CITB makes changes to plant standards to improve ‘quality and consistency’ of training


THE Construction Industry Training Board (CITB) has announced changes to its plant standards, aimed at standardising training and testing requirements across the sector.

The changes will start being introduced in January and follow consultation with employers and stakeholders from across the plant industry.

The first phase of the changes will see new standards introduced for eight of the most used plant grants. These are:

1. Excavator 360, above 10 tonnes (tracked)

2. Forward tipping dumper (wheeled)

3. Rear tipping dumper/dump truck: articulated chassis (all sizes)

4. Ride on roller

5. Telescopic handler: all sizes excluding 360 slew

6. Industrial forklift

7. Plant and vehicle marshaller

8. Slinger, Signaller: all types, all duties

Alongside the new standards, the grant rates for plant training and tests will also be ‘changed and improved’, the training body added. Currently, three smaller grants are available for practical test, theory test and short course training, which employers can claim in different ways. Under the new changes a larger single grant will be available for all CITB registered employers.

To claim a grant, employers will only need to give their CITB registration number to the Approved Training Organisation (ATO) delivering the training and testing.

CITB said the changes aim to make claiming grants for plant training and testing ‘simpler and straightforward’ for employers.

Training related to the new standards from January 2023 will only be grant eligible if it meets the following criteria:

• is delivered by one of CITB’s Approved Training Organisations (ATO)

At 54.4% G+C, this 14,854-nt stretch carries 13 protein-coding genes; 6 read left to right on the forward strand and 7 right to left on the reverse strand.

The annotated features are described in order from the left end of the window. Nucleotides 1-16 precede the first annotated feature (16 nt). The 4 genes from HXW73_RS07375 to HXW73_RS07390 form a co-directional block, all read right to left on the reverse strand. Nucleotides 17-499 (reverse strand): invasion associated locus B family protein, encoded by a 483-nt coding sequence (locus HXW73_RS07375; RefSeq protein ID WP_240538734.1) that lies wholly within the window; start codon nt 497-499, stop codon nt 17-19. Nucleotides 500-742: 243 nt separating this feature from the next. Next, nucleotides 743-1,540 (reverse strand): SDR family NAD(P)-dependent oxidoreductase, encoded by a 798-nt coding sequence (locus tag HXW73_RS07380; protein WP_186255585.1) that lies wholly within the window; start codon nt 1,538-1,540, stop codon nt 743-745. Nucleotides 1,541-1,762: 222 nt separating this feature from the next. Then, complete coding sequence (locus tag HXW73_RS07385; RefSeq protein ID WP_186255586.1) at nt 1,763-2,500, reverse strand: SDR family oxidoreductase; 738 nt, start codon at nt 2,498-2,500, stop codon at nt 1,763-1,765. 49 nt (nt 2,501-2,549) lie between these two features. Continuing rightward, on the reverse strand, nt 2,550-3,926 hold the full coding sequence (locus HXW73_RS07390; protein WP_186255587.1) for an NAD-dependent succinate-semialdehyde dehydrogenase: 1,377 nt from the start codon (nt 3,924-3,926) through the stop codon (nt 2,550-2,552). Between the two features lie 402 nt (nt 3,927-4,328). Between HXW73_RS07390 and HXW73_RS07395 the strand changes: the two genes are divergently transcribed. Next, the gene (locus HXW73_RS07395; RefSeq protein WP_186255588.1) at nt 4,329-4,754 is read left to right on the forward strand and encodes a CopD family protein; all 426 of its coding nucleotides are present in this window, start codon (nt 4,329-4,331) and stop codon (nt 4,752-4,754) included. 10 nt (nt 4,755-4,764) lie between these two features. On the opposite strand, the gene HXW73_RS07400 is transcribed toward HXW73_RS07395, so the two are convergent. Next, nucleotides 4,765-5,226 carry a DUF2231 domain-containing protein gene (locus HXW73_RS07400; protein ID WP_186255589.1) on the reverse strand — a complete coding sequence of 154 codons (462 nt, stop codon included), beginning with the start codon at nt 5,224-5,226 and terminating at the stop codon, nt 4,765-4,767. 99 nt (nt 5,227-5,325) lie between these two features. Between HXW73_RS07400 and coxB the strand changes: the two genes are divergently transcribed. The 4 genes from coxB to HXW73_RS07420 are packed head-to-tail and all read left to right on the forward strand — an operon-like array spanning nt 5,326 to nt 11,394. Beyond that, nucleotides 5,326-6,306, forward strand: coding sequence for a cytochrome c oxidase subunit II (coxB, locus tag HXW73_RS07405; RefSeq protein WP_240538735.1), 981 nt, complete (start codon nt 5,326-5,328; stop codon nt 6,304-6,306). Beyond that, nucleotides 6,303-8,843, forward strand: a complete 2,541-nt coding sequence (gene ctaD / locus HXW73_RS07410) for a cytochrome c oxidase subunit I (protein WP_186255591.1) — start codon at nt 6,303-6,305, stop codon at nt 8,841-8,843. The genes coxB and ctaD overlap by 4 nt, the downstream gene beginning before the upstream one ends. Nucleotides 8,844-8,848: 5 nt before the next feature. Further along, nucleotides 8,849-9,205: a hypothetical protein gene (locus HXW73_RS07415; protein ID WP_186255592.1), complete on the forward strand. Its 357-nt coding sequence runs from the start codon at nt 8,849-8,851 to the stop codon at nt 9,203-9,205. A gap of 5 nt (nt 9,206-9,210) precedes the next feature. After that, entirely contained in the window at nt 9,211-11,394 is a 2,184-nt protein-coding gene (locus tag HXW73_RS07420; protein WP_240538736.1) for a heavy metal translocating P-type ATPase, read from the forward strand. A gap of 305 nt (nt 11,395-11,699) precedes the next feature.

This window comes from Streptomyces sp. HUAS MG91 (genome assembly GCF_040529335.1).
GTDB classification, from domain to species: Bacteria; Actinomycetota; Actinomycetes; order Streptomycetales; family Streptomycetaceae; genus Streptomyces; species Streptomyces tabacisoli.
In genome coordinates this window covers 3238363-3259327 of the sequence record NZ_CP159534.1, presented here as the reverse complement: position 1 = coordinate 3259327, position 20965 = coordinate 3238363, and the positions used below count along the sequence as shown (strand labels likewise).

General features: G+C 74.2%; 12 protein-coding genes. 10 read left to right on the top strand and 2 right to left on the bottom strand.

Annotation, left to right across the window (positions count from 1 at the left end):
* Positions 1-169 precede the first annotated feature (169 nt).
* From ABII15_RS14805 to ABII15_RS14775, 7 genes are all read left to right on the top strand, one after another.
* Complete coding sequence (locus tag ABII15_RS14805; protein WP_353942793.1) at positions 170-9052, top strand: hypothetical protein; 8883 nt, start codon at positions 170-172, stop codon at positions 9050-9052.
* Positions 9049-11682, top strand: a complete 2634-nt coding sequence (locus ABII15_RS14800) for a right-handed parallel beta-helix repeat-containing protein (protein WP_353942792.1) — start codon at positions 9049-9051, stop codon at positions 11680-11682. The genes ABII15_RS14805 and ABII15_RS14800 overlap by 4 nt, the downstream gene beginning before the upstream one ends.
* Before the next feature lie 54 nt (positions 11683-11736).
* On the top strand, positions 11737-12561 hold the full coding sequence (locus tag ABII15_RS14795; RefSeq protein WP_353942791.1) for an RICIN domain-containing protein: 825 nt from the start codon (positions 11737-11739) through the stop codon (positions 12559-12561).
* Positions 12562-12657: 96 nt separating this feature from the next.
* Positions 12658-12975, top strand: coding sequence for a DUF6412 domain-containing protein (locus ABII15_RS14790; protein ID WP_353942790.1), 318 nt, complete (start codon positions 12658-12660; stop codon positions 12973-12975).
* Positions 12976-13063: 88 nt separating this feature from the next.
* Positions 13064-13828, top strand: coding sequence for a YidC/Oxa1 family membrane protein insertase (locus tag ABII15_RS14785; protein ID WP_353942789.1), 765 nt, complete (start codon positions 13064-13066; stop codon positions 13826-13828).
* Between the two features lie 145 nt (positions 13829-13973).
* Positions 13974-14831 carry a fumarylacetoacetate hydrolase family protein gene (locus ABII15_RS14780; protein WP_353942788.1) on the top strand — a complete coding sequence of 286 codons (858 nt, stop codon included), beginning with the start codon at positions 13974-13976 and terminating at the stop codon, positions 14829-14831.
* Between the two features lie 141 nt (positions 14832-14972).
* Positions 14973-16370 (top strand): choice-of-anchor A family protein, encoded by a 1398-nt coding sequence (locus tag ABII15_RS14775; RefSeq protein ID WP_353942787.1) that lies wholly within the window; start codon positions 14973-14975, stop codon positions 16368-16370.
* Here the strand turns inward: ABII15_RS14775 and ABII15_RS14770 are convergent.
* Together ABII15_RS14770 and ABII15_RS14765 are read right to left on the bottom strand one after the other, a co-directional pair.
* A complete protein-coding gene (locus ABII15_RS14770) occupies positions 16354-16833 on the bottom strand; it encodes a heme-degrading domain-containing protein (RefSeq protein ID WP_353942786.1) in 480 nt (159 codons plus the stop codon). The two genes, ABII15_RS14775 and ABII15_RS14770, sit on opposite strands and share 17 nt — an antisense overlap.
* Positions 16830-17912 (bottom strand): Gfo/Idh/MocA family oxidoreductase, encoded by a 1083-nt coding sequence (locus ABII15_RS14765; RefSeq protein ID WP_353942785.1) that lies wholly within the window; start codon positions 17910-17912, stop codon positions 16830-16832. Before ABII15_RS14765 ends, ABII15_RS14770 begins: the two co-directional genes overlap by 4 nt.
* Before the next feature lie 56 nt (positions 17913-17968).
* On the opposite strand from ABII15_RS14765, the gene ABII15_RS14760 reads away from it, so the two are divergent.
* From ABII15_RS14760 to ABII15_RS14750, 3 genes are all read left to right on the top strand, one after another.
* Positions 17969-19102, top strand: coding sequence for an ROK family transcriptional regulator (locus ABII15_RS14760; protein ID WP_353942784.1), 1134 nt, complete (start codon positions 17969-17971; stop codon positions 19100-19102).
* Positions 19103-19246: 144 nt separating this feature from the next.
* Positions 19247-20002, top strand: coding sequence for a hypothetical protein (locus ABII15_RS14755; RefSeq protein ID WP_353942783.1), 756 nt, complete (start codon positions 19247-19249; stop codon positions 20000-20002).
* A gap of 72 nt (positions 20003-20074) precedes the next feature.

• is quality assured by the provider, the relevant card scheme displaying the CSCS logo and CITB

• leads to a card displaying the CSCS logo.

From January, a separate, higher grant rate will be available for employers who are putting staff through plant training, who have never had experience in the type of machinery they are being trained in. This, CITB explained, is to help respond to the industry’s need for more people to become highly skilled and competent plant operators.

Plant operations have been identified as a priority skills area, with 1,330 new entrants required annually.

Christopher Simpson, head of quality and standards, CITB, said, “The introduction of our new standards is in direct response to feedback from the sector. The introduction of these changes will help standardise and improve the quality and consistency of plant training; increase the amount of plant training that takes place before testing; and increase the number of people trained in plant operations, particularly new entrants to construction.

“By responding to the changing needs of the sector, we continue to focus on our priority of supporting the construction industry to have a skilled, competent and inclusive workforce now and in the future.”

Full details on the upcoming changes are available here > Plant standards and grants review – training | CITB – CITB